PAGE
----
A spokesman for the Italian Coast Guard said that eight women died. It seems that the boat deflated. Earlier the Libyan Coast Guard reported 25 deaths, which have not been confirmed so far. 86 people were rescued, while survivors told the rescuers there were probably between 120 and 150 people on the boat when it departed. According to the Spanish NGO Proactiva Arms, when the first rescuers arrived they estimated that the migrants must have spent hours in the water before the rescue.

The people rescued on board the Coast Guard’s rescue ship. Credits: CISOM


While trying to reach his tent, a man fell into the river in Paris yesterday night. Volunteers from Rastplatz managed to provide him with dry clothes.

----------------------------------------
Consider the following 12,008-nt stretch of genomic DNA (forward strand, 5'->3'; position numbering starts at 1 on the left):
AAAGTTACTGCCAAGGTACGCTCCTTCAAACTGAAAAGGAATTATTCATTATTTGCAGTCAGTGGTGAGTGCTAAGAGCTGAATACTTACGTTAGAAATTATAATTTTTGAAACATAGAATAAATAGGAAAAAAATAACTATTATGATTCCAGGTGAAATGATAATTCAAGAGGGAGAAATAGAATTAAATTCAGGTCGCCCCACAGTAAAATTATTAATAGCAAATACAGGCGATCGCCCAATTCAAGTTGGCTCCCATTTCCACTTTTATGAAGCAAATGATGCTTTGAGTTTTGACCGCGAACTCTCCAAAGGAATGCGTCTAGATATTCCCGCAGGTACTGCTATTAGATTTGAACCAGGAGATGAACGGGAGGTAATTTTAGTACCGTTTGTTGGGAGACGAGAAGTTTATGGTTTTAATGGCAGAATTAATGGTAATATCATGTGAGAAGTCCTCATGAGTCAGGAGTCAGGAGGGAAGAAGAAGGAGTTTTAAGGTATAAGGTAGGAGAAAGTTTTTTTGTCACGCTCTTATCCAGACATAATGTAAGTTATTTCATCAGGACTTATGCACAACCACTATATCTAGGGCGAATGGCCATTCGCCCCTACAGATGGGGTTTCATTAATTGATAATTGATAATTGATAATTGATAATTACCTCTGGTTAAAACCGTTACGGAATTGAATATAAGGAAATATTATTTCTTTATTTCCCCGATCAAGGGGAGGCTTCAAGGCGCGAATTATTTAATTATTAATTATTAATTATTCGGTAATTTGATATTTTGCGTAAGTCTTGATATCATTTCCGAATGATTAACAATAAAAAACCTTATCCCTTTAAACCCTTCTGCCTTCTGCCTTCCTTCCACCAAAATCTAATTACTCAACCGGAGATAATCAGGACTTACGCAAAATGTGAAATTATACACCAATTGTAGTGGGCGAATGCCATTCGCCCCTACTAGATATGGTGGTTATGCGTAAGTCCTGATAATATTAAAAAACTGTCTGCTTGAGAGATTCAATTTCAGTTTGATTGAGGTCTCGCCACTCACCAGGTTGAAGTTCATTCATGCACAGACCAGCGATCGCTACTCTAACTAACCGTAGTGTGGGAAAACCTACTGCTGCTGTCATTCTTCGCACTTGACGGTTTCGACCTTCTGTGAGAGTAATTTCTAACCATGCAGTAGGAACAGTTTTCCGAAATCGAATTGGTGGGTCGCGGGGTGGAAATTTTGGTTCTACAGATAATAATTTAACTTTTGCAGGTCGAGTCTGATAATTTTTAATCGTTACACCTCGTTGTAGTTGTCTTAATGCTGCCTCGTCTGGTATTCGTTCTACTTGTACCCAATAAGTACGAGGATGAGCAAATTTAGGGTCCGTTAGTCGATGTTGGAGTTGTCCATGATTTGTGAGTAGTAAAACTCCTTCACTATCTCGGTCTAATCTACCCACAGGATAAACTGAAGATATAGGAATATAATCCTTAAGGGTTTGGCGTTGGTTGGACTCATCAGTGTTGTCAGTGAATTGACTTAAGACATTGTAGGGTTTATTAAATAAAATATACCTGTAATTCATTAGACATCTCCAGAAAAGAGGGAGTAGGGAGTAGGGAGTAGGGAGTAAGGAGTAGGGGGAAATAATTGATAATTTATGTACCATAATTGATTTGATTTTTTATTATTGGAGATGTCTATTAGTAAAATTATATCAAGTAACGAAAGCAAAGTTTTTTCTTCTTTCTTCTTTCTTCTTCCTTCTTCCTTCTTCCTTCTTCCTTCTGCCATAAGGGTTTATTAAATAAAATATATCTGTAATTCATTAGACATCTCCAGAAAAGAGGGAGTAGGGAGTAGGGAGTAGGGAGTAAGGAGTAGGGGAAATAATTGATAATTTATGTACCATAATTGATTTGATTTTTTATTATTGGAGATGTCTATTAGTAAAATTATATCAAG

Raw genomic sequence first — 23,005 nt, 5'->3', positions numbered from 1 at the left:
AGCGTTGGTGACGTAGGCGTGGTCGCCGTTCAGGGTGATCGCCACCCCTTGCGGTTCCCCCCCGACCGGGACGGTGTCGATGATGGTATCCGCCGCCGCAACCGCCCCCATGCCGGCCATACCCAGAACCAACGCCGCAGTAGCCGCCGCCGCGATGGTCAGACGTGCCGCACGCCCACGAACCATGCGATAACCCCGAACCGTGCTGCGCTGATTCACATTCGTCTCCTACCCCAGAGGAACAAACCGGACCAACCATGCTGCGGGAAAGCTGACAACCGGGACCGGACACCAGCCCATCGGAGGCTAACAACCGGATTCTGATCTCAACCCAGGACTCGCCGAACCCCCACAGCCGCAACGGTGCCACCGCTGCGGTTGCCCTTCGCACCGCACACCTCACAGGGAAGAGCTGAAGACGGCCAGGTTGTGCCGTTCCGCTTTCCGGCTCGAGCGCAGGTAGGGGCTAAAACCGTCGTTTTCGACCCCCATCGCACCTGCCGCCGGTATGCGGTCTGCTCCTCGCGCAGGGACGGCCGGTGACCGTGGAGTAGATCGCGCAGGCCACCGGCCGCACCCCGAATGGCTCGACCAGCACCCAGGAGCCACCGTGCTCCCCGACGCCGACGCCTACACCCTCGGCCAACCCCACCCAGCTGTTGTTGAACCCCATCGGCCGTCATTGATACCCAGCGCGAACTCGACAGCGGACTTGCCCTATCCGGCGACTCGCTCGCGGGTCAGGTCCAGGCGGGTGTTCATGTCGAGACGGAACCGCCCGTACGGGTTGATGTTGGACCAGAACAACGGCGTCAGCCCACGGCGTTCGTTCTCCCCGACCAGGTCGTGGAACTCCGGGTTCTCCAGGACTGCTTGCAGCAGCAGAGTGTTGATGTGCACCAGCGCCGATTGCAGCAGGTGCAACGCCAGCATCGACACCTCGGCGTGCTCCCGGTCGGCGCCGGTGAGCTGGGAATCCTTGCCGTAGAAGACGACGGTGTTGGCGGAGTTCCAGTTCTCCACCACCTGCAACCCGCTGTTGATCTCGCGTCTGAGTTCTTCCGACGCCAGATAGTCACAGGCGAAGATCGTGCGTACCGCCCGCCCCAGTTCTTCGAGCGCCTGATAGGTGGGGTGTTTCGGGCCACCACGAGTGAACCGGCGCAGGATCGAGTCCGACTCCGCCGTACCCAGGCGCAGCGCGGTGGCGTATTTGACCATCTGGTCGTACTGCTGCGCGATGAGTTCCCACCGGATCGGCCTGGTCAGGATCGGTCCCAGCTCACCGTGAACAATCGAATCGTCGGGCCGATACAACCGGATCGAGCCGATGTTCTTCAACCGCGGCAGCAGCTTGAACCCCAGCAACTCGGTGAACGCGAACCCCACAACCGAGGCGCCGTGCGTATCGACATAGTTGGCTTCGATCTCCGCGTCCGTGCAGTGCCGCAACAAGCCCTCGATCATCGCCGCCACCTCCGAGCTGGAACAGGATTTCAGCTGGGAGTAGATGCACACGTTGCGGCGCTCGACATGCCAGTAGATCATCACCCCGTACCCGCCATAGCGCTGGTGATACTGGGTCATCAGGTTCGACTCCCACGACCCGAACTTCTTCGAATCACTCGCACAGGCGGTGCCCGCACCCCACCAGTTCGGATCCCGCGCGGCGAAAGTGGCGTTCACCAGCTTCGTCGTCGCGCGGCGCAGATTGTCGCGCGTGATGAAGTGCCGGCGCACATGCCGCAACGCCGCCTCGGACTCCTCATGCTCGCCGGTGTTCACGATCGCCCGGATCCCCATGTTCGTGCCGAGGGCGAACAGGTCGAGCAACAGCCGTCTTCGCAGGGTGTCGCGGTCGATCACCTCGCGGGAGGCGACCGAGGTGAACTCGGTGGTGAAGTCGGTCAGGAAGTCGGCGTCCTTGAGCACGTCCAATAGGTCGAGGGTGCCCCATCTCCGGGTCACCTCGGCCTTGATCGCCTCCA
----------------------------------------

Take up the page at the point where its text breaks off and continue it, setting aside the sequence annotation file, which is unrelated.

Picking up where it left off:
Meanwhile, in Calais, police with four vans intercepted a group of three people who had made a fire to keep warm.


Two 15 year old girls who had been sleeping rough in Paris before, found safety now in Belgium. They are now waiting for a medical appointment and bone test to provide proof of their age.

Volunteers say, they are still in need of clothes, shoes, phones, SIM cards. If you need the sizes or more information, send a message to Faces Before Numbers.

strive to echo correct news from the ground through collaborationand fairness.

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Daily news digests from the field, mainly for volunteers and refugees on the route, but also for journalists and other parties.